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The Changing Landscape of Publishing

Tim Underwood tweeted this out this morning, and I’m taking the liberty of reblogging it here. Basically, it is the lecture notes taken by Nancy J. Cohen at a two day conference in St. Petersburg of a speech given in October by author Hugh C. Howey.  To read at source, click the title below and then check out the rest of her blog which is all about the book industry.

Changes in Publishing: Who Will Survive?

Hugh Howey: The Publishing World is Changing. How Can You Keep Up?
Novelists, Inc. Conference Day 2, St. Pete Beach Oct. 2014

Hugh Howey began his presentation by showing slides on “A history of storytelling.” The order goes this way:

  • Oral tradition
  • Written tradition
  • The first cubicle workers, i.e. monks transcribing by hand
  • Movable type
  • Offset and digital in 1990
  • Electronic publishing 2007

He recommends reading “The Storytelling Animal.”

Bar codes revolutionized sales in that data could be tracked. This led to massive discounting. In 1995, Amazon went live. In 2014, indie bookstores see a 20% growth in openings since 2007.

Book selling is like the game: scissors, paper, rock. You have the big-box chains, online retailers, and indie bookstores. Amazon beats the chains. Indies beat Amazon on their location, curation, and community. Publisher profits have risen, but digital is subsidizing print. Business costs and author royalties for digital are much less for publishers and their profit margin is up. So digital is saving publishers, and Amazon is saving indie bookstores.

There’s less downtime between reads for readers. They want immediate downloads. The guilt of the TBR pile is gone. Clutter is no longer a dissuasion for buying more books.

Digital includes e-books, audio, and print-on-demand books. “I can’t stress enough how crazy audio is, and that’s part of digital.”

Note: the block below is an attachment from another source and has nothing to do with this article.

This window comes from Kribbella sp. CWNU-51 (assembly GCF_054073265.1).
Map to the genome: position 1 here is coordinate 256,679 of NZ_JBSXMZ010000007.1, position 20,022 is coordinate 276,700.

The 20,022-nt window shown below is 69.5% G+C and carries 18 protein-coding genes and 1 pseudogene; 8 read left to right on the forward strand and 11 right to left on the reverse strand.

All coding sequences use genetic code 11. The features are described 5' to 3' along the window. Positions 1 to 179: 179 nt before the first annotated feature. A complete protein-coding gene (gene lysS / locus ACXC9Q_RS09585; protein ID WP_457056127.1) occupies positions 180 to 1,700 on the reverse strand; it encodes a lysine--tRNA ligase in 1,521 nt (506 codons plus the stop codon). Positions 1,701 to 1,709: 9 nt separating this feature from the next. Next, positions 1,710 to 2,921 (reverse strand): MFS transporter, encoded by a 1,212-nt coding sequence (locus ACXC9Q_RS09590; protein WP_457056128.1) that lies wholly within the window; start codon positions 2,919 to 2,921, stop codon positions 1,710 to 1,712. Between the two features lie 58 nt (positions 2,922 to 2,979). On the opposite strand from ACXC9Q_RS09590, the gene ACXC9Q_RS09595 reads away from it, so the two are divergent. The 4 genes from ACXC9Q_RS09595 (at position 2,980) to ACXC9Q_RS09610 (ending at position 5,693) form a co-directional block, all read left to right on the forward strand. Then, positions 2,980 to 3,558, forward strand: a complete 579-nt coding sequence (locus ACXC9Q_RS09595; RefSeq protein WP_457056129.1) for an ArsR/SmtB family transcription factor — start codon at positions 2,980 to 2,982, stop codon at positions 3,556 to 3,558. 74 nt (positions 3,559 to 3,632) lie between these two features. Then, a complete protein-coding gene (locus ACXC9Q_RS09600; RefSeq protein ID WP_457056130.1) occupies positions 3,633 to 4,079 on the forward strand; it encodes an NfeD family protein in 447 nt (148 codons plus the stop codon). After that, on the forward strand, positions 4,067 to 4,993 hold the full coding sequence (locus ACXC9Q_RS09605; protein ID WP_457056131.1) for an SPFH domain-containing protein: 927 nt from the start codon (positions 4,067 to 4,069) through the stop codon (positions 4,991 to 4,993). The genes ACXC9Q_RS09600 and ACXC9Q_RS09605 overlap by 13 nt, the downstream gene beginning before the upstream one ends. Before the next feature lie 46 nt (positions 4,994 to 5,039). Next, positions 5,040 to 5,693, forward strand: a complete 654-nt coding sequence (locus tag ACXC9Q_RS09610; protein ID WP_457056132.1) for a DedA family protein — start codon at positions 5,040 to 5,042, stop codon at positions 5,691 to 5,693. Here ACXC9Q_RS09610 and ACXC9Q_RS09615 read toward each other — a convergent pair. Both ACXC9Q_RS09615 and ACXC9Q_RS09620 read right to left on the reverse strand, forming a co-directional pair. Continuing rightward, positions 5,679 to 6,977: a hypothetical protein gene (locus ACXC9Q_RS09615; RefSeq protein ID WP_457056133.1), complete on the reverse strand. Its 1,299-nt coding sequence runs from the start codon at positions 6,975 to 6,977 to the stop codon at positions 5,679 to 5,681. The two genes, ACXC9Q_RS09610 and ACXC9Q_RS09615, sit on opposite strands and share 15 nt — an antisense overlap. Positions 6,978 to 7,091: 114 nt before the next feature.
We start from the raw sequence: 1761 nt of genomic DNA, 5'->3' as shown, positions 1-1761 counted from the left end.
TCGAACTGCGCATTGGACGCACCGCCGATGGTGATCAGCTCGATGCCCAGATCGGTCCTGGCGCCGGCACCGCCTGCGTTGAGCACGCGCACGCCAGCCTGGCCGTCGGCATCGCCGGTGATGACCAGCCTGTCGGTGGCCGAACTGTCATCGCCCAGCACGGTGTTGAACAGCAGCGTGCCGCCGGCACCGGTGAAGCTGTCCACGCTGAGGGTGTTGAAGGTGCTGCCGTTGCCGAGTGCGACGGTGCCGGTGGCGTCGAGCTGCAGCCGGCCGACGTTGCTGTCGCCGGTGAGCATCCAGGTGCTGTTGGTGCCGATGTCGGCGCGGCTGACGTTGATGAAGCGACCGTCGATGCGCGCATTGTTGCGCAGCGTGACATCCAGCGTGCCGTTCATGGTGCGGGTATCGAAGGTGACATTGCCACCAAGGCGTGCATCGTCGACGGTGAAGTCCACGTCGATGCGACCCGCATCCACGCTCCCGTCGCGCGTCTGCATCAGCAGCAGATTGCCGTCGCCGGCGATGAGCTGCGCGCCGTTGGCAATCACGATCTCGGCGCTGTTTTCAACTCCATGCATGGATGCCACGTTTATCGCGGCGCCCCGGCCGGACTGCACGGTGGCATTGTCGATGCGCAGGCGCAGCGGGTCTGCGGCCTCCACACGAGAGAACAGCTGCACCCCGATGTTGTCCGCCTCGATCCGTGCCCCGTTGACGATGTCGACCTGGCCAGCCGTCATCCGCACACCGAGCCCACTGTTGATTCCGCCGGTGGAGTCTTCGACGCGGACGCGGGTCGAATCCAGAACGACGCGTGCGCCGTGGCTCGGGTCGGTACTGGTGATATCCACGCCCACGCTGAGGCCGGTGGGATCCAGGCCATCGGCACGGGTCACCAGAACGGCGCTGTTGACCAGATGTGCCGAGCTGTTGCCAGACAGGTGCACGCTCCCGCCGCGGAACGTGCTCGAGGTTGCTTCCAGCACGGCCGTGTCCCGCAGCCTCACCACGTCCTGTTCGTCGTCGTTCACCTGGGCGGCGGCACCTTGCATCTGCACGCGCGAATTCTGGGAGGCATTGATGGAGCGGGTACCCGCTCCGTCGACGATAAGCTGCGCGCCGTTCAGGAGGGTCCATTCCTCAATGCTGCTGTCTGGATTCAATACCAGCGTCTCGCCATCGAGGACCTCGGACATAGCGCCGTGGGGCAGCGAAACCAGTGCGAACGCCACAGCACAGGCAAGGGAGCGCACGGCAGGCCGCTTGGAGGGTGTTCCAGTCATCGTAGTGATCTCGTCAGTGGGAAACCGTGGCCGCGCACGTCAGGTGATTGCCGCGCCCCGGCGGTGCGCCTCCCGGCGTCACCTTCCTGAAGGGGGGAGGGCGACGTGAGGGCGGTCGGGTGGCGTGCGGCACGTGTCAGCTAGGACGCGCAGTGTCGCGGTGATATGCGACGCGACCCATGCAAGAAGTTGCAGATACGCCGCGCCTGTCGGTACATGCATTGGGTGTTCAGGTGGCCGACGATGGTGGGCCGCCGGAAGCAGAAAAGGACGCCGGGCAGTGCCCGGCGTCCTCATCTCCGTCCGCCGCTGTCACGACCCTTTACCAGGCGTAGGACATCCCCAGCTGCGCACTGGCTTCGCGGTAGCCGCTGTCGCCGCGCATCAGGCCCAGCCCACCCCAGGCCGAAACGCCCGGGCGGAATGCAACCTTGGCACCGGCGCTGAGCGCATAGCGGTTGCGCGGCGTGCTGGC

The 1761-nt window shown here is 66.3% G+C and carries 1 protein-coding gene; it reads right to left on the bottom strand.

Three variables determine author income: the number of titles sold, the price of the title, and the author royalty rate.

Romance is the bestselling book genre in terms of author earnings. Mysteries and thrillers are next.

Self-published royalties surpass traditionally published royalties. Digital is about 70% of the market. 40% of print sales now are on Amazon, not including print-on-demand.

The top 20 Amazon bestsellers in each category:

  • Mystery/thriller: 4 audio, 1 hardcover, 1 paperback, 14 e-books
  • Science fiction/fantasy: 5 audio, 15 e-books, no print
  • Romance: 20 e-books
  • Fiction/literature: 4 audio, 1 hardcover, 1 paperback, 14 e-books
  • History: 2 audio, 7 hardcover, 4 paperback, 7 e-books
  • Teen: 1 hardcover, 5 paperbacks, 14 e-books

Publishers are more profitable as the cost of production and distribution has gone to nearly zero. Big bookstores are going under while Indies take more of the market share. Expectation and output paths are converging, such as author platform and professional book production. The number of people making a living at writing has gone up from tenfold to fiftyfold. The chances are slim but it’s doable to make it as a writer.

Publishing is moving to the West Coast. Amazon, Google, and Apple will become prominent publishers along with other tech companies. Indie bookstores will survive. The real threat is the decline in recreational book reading.

Who will survive?

  • Publishers who pay well and price their books right
  • Retailers who curate well
  • Anyone who aids discoverability
  • Partners who increase distribution
  • Freelancers who raise quality
  • Toolmakers who increase quantity
  • Locales that create an addictive book culture

Note: Any errors in this article are due to my interpretation.

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